Microsoft unwrap Cut the Rope in JavaScript

We’ve already seen Angry Birds and Bejewelled in the Chrome store, but now Microsoft are joining the HTML5 casual games party with a JavaScript port of popular smartphone game Cut the Rope.

The end result is an authentic translation of the game for the web, showcasing some of the best that HTML5 has to offer: canvas-rendered graphics, browser-based audio and video, CSS3 styling and the personality of WOFF fonts.

The making-of video sometimes makes for slightly uncomfortable viewing – it comes across as a somewhat contrived Microsoft advert. So I was surprised to see the Creative Director playtesting it on what appears to be Chrome on OSX in the video

In Microsoft’s defence, it’s worth noting that IE seems to have the fastest 2D canvas implementation, and Visual Studio seems like a capable tool. It’s also really interesting to see Microsoft actively promoting JavaScript as a core language for creating apps in the new touch screen Windows environment, Metro.

But is that enough to justify locking certain levels to IE users? It seems a bit unnecessary to me. Stay classy Microsoft!

Play Cut the Rope and read about the making of.
[via @zambonini]

12 thoughts on “Microsoft unwrap Cut the Rope in JavaScript

  1. Some people just can’t leave Microsoft alone. Your choice is to either download IE and play the levels (oh wait you’re on a Mac) or remain silent. Sometimes saying nothing is the best thing to say.

  2. What, classier than Rovio with plastering the online game of Angry Birds with ads for Angry Birds(!), having a very slow and bad experience on mac and not even bothering to style the “Report a bug” link? I think the port is amazingly well done, I haven’t watched the video as it obviously would be very IE centric and I’d rather have the “see the pinned levels” as the IE slant than having to sign in the Google to play Angry Birds although it claims it to be optional.

    Yes, this is there to promote IE. But I still think it is classier than other failed ports of games, so let’s give them some credit.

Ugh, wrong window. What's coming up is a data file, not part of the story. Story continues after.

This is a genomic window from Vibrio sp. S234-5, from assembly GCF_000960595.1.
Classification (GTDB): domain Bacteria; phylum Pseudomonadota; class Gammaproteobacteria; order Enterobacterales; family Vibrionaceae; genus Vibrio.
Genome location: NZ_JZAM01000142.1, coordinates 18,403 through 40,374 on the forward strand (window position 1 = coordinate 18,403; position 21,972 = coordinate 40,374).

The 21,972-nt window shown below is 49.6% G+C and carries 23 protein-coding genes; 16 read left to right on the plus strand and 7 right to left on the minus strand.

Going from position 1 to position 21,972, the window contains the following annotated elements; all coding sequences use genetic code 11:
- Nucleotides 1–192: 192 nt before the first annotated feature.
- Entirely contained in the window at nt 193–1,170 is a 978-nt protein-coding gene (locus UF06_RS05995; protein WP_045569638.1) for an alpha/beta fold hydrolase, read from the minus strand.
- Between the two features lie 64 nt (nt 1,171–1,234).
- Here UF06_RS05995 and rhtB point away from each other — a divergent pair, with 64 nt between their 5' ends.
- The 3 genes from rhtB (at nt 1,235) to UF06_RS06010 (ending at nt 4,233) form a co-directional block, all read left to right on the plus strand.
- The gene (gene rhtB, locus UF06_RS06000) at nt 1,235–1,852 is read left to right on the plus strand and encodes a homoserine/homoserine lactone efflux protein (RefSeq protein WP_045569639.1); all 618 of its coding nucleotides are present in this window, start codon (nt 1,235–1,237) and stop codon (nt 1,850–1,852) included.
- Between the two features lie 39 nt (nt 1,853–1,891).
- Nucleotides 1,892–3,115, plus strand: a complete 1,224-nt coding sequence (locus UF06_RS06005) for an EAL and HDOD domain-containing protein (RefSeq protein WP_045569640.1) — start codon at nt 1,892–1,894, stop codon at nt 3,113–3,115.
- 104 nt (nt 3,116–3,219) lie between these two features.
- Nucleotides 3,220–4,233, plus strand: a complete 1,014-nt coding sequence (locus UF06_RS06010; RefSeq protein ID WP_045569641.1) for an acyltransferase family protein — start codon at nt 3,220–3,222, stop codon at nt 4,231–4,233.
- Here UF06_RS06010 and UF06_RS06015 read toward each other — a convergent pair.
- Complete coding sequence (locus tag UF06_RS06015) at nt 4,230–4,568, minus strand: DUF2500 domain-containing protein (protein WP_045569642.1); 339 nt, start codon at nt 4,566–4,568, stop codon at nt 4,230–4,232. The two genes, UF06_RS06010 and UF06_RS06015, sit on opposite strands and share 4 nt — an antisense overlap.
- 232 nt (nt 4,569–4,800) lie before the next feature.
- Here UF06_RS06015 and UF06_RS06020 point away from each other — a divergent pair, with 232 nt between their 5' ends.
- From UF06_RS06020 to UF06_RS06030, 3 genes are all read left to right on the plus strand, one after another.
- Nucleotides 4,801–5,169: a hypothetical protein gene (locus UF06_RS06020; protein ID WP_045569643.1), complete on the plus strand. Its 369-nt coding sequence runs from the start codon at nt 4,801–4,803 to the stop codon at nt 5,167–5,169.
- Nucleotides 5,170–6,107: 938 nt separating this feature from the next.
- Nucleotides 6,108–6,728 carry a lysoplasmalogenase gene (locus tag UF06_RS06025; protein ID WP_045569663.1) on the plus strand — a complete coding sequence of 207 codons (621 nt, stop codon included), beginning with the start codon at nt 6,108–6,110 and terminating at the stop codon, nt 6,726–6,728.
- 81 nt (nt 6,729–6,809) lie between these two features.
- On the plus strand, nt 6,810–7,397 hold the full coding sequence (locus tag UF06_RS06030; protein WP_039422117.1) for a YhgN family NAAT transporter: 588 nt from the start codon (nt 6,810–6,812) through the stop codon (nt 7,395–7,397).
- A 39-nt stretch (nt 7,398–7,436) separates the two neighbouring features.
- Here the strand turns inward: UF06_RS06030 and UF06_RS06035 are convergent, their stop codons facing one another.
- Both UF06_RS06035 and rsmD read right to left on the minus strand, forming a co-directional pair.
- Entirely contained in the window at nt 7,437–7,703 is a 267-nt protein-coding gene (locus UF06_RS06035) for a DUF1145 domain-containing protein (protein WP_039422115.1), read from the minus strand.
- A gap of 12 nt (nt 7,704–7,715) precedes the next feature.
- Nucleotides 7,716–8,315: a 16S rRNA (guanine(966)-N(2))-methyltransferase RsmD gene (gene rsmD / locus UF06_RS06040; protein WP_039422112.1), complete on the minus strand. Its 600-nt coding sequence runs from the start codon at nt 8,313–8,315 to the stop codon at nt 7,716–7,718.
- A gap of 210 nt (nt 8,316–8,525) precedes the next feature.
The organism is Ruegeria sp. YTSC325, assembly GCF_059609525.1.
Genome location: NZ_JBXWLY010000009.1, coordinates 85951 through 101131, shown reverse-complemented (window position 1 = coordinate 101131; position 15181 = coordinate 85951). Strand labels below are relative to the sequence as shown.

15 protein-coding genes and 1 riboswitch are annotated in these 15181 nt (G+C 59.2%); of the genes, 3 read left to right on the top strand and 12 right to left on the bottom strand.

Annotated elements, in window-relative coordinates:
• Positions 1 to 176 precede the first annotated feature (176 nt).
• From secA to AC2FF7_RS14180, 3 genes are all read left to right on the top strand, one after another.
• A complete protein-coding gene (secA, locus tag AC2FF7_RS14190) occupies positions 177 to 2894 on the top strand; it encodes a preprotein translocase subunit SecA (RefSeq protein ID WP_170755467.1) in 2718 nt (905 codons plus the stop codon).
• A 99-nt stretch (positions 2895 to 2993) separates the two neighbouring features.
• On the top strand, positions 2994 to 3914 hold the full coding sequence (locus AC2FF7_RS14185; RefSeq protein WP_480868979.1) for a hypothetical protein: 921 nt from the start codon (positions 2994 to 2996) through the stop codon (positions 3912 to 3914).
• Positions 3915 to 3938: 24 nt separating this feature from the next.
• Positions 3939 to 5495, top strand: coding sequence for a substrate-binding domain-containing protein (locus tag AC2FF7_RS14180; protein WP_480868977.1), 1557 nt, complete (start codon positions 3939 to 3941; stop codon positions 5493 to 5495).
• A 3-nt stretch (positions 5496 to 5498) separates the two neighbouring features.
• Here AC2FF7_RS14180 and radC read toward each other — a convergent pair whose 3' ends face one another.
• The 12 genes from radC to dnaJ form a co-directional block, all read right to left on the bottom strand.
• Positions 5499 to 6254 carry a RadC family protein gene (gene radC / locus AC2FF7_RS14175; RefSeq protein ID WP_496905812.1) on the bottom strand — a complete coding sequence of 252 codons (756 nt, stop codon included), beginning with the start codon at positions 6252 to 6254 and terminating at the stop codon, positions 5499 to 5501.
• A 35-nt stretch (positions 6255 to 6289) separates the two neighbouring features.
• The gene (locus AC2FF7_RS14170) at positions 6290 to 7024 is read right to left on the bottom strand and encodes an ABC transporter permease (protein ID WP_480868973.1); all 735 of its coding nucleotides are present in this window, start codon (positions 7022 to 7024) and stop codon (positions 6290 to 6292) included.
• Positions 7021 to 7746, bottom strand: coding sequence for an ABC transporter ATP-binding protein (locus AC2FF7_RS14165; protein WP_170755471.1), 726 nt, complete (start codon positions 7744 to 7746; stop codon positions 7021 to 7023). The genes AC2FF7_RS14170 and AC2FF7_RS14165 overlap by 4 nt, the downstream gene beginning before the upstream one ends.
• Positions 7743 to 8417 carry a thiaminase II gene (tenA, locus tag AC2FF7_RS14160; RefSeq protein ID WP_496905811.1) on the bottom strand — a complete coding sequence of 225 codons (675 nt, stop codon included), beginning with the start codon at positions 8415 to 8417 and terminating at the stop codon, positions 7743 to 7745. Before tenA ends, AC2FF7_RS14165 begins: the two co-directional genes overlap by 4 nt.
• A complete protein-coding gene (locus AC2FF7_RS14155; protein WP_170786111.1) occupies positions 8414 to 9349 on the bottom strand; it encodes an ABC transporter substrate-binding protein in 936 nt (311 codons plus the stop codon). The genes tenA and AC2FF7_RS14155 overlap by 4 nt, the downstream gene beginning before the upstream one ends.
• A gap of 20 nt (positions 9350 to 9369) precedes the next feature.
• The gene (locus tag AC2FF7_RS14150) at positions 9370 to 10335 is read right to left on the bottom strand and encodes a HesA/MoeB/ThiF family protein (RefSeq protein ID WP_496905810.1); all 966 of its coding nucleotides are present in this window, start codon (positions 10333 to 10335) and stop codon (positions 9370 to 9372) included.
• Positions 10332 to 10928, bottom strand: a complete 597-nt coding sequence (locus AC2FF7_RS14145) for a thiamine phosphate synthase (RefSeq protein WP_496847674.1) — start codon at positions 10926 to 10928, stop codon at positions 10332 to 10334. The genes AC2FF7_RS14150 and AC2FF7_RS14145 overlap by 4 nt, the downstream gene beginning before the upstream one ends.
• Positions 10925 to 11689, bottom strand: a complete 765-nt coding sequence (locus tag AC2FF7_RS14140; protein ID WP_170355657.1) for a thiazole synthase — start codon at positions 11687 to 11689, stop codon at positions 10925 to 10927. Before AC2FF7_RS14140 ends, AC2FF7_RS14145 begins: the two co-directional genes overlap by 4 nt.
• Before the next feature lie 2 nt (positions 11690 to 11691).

• I totally agree that Google did some unclassy stuff on Angry Birds, and I would have called them out on it too, but I don’t think this site existed then :)

      I also realise that MS want to get something out of this port, and they deserve to. I just think they could be a little more subtle about it – you should watch the video and you’ll see what I mean.

      But you’re right, I should mention that it’s a high quality port and it’s really well made – they deserve credit for that.


  3. I have to give the devil his due, Microsoft does a great job at stealing ideas from other first to market companies. It started with Apple in the 80’s and seems to be how they just do business there and is Microsoft’s strategy for forcing people to use IE, instead of releasing new features. They use every tactic possible to lock you into that browser and other proprietary microsoft software. Its unfortunate how they manage IE. Say what you want about Chrome App’s, a good portion can work between browsers and OS’s.

  4. Haven’t used Microsoft IE for months (except for compatibility testing) – however, it will help us all if M$ actually starts supporting open web technologies (we do not have to love them ;-) ). In addition, their Chakra engine seems to work pretty well. I am a bit excited if I think about the additional boost HTML5 will get when Windows8 is being released. In the end I guess speaking of the HTML5 technology it’s another step into a bright future.

    That said, I am curious about Microsoft’s strategy concerning WebGL ?

    • Yes that’s all positive, and Microsoft are starting to support more and more HTML5 features, including 3D CSS transforms and WebSockets. Re WebGL, I think there are some internal conflicts with proprietary software but let’s hope they relent and finally decide to support it – it’d be a great step for the web.

  5. wether the arguments made are to point out the fact that IE sucks or not in general IE SUCKS PERIOD! it has made my life miserable for the past 4 years and I’ve spent at least 30% more time on each project I’ve worked for the last 4 years because of the bad product IE is.
    Oh but that doesn’t matter because there are reserved levels for IE users…

  6. Hmm… I watched the behind the scenes movie and am unclear what the dude could have possibly been thinking when he said JavaScript is not object oriented. Sure, it’s not C# but it’s DEFINITELY OO

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